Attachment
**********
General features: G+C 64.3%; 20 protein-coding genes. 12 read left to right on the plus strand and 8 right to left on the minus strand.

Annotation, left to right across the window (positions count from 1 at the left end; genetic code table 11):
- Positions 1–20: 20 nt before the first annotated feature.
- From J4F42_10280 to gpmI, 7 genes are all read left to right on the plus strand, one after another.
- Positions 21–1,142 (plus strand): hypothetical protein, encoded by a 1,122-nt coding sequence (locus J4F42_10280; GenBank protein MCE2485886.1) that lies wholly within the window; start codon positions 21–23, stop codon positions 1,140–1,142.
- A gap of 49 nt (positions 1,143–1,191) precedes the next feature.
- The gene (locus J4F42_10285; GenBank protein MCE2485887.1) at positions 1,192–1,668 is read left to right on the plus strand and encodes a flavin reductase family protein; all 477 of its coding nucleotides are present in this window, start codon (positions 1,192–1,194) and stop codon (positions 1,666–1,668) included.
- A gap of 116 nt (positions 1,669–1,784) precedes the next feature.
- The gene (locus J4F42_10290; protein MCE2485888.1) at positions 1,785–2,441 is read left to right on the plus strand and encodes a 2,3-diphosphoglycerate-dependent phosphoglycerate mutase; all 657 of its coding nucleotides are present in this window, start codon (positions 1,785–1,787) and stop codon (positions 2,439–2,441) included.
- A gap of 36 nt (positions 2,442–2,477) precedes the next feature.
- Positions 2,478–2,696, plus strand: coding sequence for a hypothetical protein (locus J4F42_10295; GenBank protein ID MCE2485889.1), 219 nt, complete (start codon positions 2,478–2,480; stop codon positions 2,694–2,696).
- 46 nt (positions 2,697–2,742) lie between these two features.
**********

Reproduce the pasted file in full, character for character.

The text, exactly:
General features: G+C 64.3%; 20 protein-coding genes. 12 read left to right on the plus strand and 8 right to left on the minus strand.

Annotation, left to right across the window (positions count from 1 at the left end; genetic code table 11):
- Positions 1–20: 20 nt before the first annotated feature.
- From J4F42_10280 to gpmI, 7 genes are all read left to right on the plus strand, one after another.
- Positions 21–1,142 (plus strand): hypothetical protein, encoded by a 1,122-nt coding sequence (locus J4F42_10280; GenBank protein MCE2485886.1) that lies wholly within the window; start codon positions 21–23, stop codon positions 1,140–1,142.
- A gap of 49 nt (positions 1,143–1,191) precedes the next feature.
- The gene (locus J4F42_10285; GenBank protein MCE2485887.1) at positions 1,192–1,668 is read left to right on the plus strand and encodes a flavin reductase family protein; all 477 of its coding nucleotides are present in this window, start codon (positions 1,192–1,194) and stop codon (positions 1,666–1,668) included.
- A gap of 116 nt (positions 1,669–1,784) precedes the next feature.
- The gene (locus J4F42_10290; protein MCE2485888.1) at positions 1,785–2,441 is read left to right on the plus strand and encodes a 2,3-diphosphoglycerate-dependent phosphoglycerate mutase; all 657 of its coding nucleotides are present in this window, start codon (positions 1,785–1,787) and stop codon (positions 2,439–2,441) included.
- A gap of 36 nt (positions 2,442–2,477) precedes the next feature.
- Positions 2,478–2,696, plus strand: coding sequence for a hypothetical protein (locus J4F42_10295; GenBank protein ID MCE2485889.1), 219 nt, complete (start codon positions 2,478–2,480; stop codon positions 2,694–2,696).
- 46 nt (positions 2,697–2,742) lie between these two features.